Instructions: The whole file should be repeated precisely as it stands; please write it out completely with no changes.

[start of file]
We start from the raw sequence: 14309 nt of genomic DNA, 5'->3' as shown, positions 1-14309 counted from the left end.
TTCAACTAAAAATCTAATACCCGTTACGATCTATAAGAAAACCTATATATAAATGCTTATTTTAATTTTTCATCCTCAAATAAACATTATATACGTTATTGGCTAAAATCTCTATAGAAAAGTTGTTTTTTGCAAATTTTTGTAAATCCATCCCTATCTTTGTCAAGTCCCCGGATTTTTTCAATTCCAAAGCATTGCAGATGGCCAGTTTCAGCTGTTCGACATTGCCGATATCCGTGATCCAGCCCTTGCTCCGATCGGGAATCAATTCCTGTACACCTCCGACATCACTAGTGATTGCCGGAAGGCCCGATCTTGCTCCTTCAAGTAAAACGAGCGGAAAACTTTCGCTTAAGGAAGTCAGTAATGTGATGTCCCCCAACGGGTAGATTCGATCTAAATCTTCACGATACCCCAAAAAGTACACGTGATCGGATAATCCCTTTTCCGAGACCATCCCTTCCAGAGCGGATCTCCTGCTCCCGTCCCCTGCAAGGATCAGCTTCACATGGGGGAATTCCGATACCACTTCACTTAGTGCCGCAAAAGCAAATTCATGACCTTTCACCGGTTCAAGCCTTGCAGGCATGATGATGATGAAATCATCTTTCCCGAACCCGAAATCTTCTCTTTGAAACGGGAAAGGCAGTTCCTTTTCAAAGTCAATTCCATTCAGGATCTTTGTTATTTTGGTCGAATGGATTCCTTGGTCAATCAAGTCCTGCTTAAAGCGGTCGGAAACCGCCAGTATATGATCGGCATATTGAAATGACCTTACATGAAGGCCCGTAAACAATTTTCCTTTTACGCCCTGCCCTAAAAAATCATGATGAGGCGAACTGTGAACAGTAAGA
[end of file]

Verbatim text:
We start from the raw sequence: 14309 nt of genomic DNA, 5'->3' as shown, positions 1-14309 counted from the left end.
TTCAACTAAAAATCTAATACCCGTTACGATCTATAAGAAAACCTATATATAAATGCTTATTTTAATTTTTCATCCTCAAATAAACATTATATACGTTATTGGCTAAAATCTCTATAGAAAAGTTGTTTTTTGCAAATTTTTGTAAATCCATCCCTATCTTTGTCAAGTCCCCGGATTTTTTCAATTCCAAAGCATTGCAGATGGCCAGTTTCAGCTGTTCGACATTGCCGATATCCGTGATCCAGCCCTTGCTCCGATCGGGAATCAATTCCTGTACACCTCCGACATCACTAGTGATTGCCGGAAGGCCCGATCTTGCTCCTTCAAGTAAAACGAGCGGAAAACTTTCGCTTAAGGAAGTCAGTAATGTGATGTCCCCCAACGGGTAGATTCGATCTAAATCTTCACGATACCCCAAAAAGTACACGTGATCGGATAATCCCTTTTCCGAGACCATCCCTTCCAGAGCGGATCTCCTGCTCCCGTCCCCTGCAAGGATCAGCTTCACATGGGGGAATTCCGATACCACTTCACTTAGTGCCGCAAAAGCAAATTCATGACCTTTCACCGGTTCAAGCCTTGCAGGCATGATGATGATGAAATCATCTTTCCCGAACCCGAAATCTTCTCTTTGAAACGGGAAAGGCAGTTCCTTTTCAAAGTCAATTCCATTCAGGATCTTTGTTATTTTGGTCGAATGGATTCCTTGGTCAATCAAGTCCTGCTTAAAGCGGTCGGAAACCGCCAGTATATGATCGGCATATTGAAATGACCTTACATGAAGGCCCGTAAACAATTTTCCTTTTACGCCCTGCCCTAAAAAATCATGATGAGGCGAACTGTGAACAGTAAGA